CFIB says costs of CPP hike could be 4.5 times more than government projections

by Morinville News Staff

New analysis from the Canadian Federation of Independent Business showing 64,000 fewer jobs by the mid-2020s has the organization urging caution that the government may have underestimated planned Canada Pension Plan (CPP) increases.

CPP premiums will rise for five straight years starting in 2019 and be followed by another two years where the maximum amount of income CPP premiums are levied upon will increase.

The CFIB study was conducted by the University of Toronto’s Policy and Economic Analysis Program. The study found that the CPP hike will initially result in 64,000 fewer jobs, 4.5 times greater than the federal government’s projection of job losses.

The analysis indicates the negative job impact will last until the late 2020s, ultimately resulting in higher government deficits.

“Employers will naturally respond to increased labour costs by looking for ways to streamline their labour needs, by adding new technologies or focusing hiring on higher-skill workers. The result is that lower skilled – generally younger workers or new Canadians – are likely once again holding the short end of the employment stick,” said Ted Mallett, CFIB chief economist. “The CPP debate focused too much on the false premise that employers don’t pay enough for their employees’ retirements, and not enough on finding the best savings model to meet Canadians’ needs.”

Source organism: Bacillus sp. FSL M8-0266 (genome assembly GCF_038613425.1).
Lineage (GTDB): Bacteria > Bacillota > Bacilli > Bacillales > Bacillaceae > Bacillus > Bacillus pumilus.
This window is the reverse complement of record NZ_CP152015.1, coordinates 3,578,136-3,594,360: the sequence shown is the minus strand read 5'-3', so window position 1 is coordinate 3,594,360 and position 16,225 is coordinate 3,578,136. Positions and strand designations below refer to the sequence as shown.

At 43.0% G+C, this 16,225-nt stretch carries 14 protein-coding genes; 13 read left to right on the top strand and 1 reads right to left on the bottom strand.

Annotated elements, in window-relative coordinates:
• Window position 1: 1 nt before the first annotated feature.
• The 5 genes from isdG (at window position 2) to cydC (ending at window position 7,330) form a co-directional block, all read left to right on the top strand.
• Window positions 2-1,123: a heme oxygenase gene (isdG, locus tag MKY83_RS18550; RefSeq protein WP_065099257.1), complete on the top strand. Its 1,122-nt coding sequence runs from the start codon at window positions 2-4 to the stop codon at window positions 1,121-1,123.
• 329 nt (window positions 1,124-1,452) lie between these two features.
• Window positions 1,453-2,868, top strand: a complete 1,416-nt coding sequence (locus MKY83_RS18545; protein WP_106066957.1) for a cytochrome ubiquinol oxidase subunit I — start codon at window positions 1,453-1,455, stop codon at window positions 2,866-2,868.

CFIB President Dan Kelly said the CPP hikes are just the latest cost increases to Canadian businesses that have already seen Employment Insurance (EI) premium increases, minimum wage hikes and other regulatory costs added to their books over the last year.

“While some suggest it is short-term pain for long-term gain, one has to wonder how much more pain Canadian business owners can be expected to take?” Kelly said.

The business organization is calling on the federal government to recognize the upward creep of policy-induced labour costs across the country and provide payroll relief in next week’s budget.

The full study: Forced Savings: the hidden costs of expanding public pensions is available online at

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